Dávila v. Barreiro

No. 1079 | Supreme Court of Puerto Rico | Jan 20, 1914

Mu. Justice Audrey

delivered the opinion of the court.

The respondent in this case moved for a dismissal of the appeal on the ground that this court was without jurisdiction because the order from which the appeal is taken is not ap-pealable.

The order appealed from is one entered in a suit by the District Court of Humacao on November 4, 1913, setting aside the default which had been entered against the defendant.

As we have said on other occasions, the right of appeal is statutory and we have jurisdiction to entertain appeals only when the law expressly grants that right; therefore we *44must consider whether the order appealed from is among those from which the statutes allow an appeal.

Section 295 of the Code of Civil Procedure enumerates the cases in which an appeal may be taken to this court from decisions of district courts. Said section, as amended by Acts of March 9, 1905, and March 11, 1908, reads as follows:

“Section 295. — An appeal may be taken to the Supreme Court from a District Court:
“1. Prom a final judgment in an action or special proceeding commenced in the court in which the same is rendered, within one month after the entry of judgment.
“2. Prom a judgment rendered on an appeal from an inferior court, within fifteen days after the entry of such judgment, should the value of the property claimed or amount of the judgment not including products and interests thereon exceed three hundred dollars ($300).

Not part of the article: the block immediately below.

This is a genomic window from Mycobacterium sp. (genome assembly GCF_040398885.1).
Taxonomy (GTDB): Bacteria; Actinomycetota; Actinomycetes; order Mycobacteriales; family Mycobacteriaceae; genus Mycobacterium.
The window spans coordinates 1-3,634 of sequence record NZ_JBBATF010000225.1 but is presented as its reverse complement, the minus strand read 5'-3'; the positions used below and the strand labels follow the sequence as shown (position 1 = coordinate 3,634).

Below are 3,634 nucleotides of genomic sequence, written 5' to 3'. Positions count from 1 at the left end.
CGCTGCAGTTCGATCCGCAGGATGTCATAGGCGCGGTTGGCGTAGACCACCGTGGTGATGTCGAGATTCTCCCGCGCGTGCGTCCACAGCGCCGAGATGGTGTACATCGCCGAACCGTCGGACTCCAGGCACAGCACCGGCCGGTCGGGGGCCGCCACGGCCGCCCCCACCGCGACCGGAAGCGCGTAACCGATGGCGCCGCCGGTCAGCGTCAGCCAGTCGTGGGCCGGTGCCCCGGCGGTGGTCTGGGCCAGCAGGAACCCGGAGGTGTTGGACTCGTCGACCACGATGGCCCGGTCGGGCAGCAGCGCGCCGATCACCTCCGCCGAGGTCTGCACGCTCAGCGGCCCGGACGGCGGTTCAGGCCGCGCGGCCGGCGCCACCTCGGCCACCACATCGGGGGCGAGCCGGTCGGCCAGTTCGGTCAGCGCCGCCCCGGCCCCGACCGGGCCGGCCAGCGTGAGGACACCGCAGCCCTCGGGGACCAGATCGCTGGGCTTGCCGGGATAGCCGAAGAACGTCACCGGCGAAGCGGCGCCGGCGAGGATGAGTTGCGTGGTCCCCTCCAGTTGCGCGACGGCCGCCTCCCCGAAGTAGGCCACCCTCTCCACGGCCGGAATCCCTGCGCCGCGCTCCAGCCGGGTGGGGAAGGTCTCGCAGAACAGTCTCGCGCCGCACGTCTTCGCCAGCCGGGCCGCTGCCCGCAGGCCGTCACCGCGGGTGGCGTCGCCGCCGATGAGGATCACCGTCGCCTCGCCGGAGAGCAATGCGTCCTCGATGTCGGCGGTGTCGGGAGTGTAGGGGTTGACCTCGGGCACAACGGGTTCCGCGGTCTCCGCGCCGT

“3. Prom an order granting or refusing a new trial; from an order granting or dissolving an injunction; from an order refusing to grant or dissolve an injunction; from an order dissolving or refusing to dissolve an attachment; from an order granting or refusing to grant a change of the place of trial; from any special order made after final judgment; and from an interlocutory judgment in actions for partition of real property, within ten days after the order or interlocutory judgment is made and entered on the minutes of the court or filed with the secretary.”

The appeal was not taken from a judgment and therefore the first two paragraphs can not apply to the present case. As to the third paragraph, while it specifies the cases in which appeals may be taken from certain orders of the.district courts, a simple perusal thereof is sufficient to show that among them is not included an order setting aside the entry of a default, as is that appealed from in this case.

The appeal should be dismissed.

Appeal dismissed.

Chief Justice Hernández and Justices Wolf and del Toro concurred.